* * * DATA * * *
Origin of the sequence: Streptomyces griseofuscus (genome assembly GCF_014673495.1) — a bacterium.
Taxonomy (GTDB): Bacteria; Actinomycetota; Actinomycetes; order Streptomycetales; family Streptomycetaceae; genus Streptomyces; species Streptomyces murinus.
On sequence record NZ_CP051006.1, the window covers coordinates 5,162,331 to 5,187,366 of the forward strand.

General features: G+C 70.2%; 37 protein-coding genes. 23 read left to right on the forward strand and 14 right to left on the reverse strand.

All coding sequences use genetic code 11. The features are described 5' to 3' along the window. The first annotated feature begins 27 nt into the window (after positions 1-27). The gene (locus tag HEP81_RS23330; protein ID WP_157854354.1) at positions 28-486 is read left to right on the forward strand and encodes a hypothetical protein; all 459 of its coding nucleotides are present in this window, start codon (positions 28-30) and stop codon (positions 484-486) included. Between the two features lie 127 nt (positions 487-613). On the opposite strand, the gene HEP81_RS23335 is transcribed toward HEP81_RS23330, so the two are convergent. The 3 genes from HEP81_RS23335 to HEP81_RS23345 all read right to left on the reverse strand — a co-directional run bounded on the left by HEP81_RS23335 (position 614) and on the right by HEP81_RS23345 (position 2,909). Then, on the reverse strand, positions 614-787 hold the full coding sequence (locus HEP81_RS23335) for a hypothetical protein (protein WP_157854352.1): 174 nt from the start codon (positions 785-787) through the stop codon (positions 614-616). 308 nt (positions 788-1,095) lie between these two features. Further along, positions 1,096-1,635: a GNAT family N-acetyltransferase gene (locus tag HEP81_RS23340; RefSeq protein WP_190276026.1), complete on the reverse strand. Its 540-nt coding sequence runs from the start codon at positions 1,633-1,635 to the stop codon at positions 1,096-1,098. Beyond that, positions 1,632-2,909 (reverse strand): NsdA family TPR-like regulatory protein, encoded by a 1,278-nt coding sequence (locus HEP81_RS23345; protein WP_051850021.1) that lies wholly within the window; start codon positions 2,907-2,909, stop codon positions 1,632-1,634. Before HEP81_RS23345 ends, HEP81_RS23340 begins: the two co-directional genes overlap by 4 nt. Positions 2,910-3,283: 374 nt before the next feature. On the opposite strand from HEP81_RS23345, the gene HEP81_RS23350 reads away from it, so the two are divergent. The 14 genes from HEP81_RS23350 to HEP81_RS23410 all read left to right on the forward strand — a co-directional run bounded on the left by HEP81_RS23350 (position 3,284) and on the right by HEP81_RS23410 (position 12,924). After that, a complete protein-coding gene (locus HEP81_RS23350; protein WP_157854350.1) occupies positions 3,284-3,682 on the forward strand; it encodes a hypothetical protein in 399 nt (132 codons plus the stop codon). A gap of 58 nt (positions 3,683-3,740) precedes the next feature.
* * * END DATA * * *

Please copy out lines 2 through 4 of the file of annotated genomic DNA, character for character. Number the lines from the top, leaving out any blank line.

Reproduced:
Taxonomy (GTDB): Bacteria; Actinomycetota; Actinomycetes; order Streptomycetales; family Streptomycetaceae; genus Streptomyces; species Streptomyces murinus.
On sequence record NZ_CP051006.1, the window covers coordinates 5,162,331 to 5,187,366 of the forward strand.

General features: G+C 70.2%; 37 protein-coding genes. 23 read left to right on the forward strand and 14 right to left on the reverse strand.